Defense Australia (HDA) and Contract Manager partner Conscia, an Australian veteran owned small business, have selected national construction group, Built for the design and construction of the Hanwha Armoured Vehicle Centre of Excellence (H-ACE) next to Avalon Airport in Geelong.

Under the contract, Built will complete the final design work and then work with local companies to deliver the state of the art facility. Built has also been contracted by HDA and Conscia to use local Geelong companies where feasible, supporting the region to grow.

“The H-ACE will be a facility that demonstrates our commitment to Australia and the region,” said Richard Cho, Managing Director of Hanwha Defense Australia. “Hanwha appreciates the assistance of the Victorian State Government in setting up our new facility in Victoria, and we are also grateful to the City of Greater Geelong Council for their warm welcome of Hanwha into the community.”

“As a wholly Australian-owned business and one the country’s largest private companies, Built is proud to be selected by HDA and Conscia to construct the H-ACE facility which will deliver huge economic benefits and jobs for the local community,” said Brett Mason, Built Managing Director and CEO. “We’re excited to combine our local experience and relationships in Geelong, together with the specialist knowledge of our national Defence team to deliver a world-class manufacturing facility.”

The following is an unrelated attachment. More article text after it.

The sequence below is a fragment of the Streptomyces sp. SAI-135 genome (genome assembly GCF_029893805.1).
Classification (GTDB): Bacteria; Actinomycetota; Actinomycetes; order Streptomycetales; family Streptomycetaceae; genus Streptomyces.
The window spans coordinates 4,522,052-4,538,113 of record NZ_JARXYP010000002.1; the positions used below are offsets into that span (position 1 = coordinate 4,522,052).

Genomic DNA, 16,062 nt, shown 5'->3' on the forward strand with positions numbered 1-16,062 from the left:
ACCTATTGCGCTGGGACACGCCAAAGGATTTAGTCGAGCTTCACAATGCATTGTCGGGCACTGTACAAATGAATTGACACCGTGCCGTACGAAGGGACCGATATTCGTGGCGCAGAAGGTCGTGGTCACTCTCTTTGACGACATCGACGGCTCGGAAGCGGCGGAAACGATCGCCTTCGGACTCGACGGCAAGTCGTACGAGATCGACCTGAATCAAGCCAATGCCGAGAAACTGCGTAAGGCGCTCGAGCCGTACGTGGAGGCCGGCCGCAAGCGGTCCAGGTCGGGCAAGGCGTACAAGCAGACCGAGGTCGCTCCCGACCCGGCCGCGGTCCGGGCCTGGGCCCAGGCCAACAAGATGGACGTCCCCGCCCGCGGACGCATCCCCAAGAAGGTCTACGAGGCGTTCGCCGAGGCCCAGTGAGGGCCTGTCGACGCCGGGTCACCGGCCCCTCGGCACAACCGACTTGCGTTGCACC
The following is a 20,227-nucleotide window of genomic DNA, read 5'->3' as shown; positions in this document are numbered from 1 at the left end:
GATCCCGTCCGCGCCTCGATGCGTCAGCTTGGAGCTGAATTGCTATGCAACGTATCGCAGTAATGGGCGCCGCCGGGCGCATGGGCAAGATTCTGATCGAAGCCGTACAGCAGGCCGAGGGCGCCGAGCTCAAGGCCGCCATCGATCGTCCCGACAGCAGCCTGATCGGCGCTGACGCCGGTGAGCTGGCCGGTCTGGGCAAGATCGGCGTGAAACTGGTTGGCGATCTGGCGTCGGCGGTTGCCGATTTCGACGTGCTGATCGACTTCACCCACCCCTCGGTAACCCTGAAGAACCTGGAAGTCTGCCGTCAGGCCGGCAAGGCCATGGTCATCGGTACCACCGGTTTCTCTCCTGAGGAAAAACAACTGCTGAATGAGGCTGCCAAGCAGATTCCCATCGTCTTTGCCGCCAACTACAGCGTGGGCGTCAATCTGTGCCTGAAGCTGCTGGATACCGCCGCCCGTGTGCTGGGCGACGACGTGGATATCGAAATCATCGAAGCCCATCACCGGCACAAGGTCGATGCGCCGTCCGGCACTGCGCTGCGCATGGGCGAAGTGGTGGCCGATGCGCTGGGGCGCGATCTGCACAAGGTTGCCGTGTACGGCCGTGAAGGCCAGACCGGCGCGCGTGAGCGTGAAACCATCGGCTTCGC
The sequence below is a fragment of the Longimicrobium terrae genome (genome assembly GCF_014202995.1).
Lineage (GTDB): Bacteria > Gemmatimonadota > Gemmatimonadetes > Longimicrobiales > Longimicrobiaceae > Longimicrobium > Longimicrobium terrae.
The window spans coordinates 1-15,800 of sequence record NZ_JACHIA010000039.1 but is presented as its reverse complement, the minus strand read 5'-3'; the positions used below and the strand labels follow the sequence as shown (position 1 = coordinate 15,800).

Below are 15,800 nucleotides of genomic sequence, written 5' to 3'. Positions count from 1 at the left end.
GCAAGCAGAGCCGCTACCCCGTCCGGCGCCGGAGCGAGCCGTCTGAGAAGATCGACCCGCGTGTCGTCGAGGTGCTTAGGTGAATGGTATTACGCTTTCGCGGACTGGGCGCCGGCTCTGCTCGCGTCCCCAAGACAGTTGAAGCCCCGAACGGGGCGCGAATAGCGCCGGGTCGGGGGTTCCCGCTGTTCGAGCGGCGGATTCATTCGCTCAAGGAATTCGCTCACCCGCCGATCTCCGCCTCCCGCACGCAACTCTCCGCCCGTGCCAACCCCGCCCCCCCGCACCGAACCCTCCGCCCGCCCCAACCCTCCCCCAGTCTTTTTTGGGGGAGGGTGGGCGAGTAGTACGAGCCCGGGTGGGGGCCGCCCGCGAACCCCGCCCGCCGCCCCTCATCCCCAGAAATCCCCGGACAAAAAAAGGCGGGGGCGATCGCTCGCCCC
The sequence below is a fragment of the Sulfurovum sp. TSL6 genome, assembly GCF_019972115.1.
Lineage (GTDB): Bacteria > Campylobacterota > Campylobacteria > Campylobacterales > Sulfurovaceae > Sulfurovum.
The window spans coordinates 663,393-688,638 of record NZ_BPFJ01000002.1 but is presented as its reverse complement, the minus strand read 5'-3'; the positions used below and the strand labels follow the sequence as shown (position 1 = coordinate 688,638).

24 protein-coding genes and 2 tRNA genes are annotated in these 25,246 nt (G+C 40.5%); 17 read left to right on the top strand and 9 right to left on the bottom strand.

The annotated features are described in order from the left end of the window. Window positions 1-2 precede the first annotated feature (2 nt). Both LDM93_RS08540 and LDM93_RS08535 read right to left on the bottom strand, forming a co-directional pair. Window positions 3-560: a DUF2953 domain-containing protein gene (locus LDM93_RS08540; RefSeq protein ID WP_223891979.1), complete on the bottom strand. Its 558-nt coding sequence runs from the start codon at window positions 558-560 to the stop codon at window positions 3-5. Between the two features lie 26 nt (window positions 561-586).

“We are excited to continue our relationship with Hanwha through the delivery of the H-ACE,” Mr Brendan Bilston, Executive Director of Conscia added. “We look forward to working with Built to develop a true ecosystem of Australian owned companies delivering a successful project and supporting the future of sovereign manufacturing in Australia. Sovereign capability starts with the construction of specialist facilities such as the H-ACE.”

Construction of the specialist armoured vehicle manufacturing plant is scheduled to take 24 months to complete, with the build program to commence in Q4 this year. It is estimated that over 100 jobs will be created during construction of the facility, which will ultimately support a large, long-term set of advanced manufacturing jobs when completed. The 32,000 square metre facility will initially be focussed on the production of Hanwha’s AS9 self-propelled howitzer and AS10 Armoured Ammunition Resupply vehicles, but pre-planning has been conducted to allow for the rapid expansion of operations should Hanwha also win the Infantry Fighting Vehicle project. The first Huntsman vehicle is expected to roll off the H-ACE line by the end of 2026 under current planning.

In addition to the potential for multiple assembly lines, the plant will feature a 1,500 metre test track, an integrated training wing, a deep-water test facility and an obstacle course to ensure the Hanwha vehicles function as intended prior to delivery. Ample provision has been made for Hanwha’s Australian industry partners to co-locate on the new site as necessary to streamline the manufacturing process and add maximum versatility as Hanwha’s Australian interests expand.

“With Australia’s close proximity to Republic of Korea, and the strong bilateral relationship between the two countries, Hanwha’s Australian facility will also become a critical and important secondary line of supply back to South Korea,” Cho said. “The Australian operation will also help Hanwha fulfil contracts in other parts of the world and deliver capacity to engage with Five Eyes nations.”

APDR Bulletin

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